CARLOS MAURICIO: Well, what happened to me in 1983, that I was kidnapped in front of my classroom. A special unit of the army, a death squad came for me in the evening of June 1983. They beat me up when I was in my classroom, took me away. I was blindfolded and handcuffed, and took me to a place that I didn’t know, where I was kept for about three weeks. I was tortured in that place. I was blindfolded, so I didn’t know who tortured me. But later the Generals Carlos Eugenio Vides Casanova and Guillermo Garcia were found responsible for what happened to me, and I believe, I truly believe that they were responsible. A jury made by seven women and three men found them responsible. It was in 2002 in Florida in West Palm Beach. It was a federal court. The jurors believed that they were responsible, and we agreed with them. We agreed — everybody agreed that they were responsible, and the jury found them responsible. That is very important, because now I have been told that in their appeal, the judges has turned down that situation, but what is important right now is that this is not the final decision, of course. We have the right to appeal, and we’re going to do it. We have 21 days to do it, and we’re going to make first a revision of the decision. This is not a final decision. But what is important right now is that we proved — we did it, that those generals, they are responsible for the torture of thousands of people in El Salvador and also responsible for the genocide carried out against the Salvadoran population. That’s very important. I believe that in the new appeal that we’re going to make soon, the case will be on our side again. We are going to win in that case but, sorry for repeating myself, what is important right now is that we prove that those — a jury found them responsible, and the appeal that they made is based in the technical situation that doesn’t have anything to do with the fact that they were found responsible for North American jury in 2002.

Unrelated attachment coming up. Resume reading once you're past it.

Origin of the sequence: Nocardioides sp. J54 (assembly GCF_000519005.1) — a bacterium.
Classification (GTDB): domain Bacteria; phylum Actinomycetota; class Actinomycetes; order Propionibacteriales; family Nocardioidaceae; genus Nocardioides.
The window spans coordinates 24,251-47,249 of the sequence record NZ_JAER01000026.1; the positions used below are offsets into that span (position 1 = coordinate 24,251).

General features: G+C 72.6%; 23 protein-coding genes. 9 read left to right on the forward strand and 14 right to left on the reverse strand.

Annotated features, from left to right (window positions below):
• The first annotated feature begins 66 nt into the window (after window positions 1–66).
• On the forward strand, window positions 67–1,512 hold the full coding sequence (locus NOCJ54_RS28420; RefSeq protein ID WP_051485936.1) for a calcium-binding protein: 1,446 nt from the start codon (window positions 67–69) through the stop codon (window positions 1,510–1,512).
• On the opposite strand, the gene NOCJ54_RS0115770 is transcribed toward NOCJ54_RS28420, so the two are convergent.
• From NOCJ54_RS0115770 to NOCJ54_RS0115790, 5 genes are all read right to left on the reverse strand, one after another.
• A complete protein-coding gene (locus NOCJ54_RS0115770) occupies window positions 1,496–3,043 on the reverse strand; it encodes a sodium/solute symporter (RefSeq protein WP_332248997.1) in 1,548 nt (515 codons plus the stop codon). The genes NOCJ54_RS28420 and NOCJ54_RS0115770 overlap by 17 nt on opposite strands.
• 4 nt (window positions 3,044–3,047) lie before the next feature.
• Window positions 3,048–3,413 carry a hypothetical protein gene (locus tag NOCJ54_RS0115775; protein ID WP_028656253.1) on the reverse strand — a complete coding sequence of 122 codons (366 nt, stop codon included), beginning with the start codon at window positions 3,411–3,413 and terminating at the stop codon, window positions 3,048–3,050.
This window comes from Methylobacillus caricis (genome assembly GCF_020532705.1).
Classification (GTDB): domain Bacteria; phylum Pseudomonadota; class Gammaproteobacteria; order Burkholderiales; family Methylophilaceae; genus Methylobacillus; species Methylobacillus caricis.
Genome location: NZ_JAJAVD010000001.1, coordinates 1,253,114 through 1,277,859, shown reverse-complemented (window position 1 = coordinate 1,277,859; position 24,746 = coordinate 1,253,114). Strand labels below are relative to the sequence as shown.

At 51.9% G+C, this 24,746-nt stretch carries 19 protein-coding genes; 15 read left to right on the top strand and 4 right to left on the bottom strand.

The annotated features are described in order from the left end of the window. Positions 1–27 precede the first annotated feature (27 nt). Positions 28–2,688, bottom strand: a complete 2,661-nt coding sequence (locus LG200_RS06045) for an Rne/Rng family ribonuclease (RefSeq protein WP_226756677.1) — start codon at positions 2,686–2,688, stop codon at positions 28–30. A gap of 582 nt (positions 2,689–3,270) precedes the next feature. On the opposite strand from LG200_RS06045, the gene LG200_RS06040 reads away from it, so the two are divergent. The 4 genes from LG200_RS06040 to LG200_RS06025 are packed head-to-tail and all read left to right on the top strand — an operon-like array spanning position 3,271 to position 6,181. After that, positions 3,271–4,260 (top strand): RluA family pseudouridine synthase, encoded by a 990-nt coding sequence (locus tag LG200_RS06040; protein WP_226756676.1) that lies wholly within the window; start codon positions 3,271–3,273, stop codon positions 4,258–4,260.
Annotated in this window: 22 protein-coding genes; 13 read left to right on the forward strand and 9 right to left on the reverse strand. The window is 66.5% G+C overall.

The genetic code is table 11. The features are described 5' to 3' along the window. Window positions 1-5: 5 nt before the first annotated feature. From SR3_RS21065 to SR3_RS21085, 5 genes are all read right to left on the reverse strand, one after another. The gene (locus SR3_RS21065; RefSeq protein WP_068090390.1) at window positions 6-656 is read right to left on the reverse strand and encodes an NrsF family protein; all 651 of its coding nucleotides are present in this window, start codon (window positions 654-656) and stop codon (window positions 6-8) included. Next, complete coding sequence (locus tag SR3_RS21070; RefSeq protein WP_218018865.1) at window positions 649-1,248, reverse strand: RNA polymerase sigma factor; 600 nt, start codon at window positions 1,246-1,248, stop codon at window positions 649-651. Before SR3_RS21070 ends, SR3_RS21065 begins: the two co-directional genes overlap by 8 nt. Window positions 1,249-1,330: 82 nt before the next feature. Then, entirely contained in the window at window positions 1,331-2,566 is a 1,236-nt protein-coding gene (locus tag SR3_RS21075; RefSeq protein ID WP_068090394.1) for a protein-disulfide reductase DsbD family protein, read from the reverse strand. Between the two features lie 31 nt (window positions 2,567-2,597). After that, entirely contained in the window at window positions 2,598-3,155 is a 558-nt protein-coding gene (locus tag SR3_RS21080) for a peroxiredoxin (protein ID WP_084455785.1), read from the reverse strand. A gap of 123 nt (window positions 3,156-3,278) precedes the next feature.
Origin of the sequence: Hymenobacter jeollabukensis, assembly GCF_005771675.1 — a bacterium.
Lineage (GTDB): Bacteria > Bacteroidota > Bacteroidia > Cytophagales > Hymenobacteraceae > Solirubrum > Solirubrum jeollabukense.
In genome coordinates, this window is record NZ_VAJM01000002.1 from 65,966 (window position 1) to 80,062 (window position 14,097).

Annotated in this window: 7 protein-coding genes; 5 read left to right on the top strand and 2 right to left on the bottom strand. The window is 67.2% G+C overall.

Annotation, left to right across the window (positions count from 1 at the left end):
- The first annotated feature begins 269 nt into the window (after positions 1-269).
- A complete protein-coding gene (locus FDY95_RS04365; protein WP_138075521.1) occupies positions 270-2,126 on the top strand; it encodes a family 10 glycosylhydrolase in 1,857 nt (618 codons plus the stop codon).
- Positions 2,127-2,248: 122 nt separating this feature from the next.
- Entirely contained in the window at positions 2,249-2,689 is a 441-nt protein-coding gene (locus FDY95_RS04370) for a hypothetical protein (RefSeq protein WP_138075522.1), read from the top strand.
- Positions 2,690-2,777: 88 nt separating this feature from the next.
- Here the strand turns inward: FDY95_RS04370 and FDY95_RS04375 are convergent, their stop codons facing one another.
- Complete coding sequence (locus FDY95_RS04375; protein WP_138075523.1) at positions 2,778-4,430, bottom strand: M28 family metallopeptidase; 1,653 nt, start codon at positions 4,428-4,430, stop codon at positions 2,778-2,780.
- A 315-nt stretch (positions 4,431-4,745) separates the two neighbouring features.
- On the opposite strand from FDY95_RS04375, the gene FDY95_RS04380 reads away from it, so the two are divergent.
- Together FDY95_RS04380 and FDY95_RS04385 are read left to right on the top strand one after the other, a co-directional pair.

AMY GOODMAN: Carolyn Patty Blum, lawyer at Columbia University Law School, the meaning of the Appeals Court overturning this? And what are your legal plans?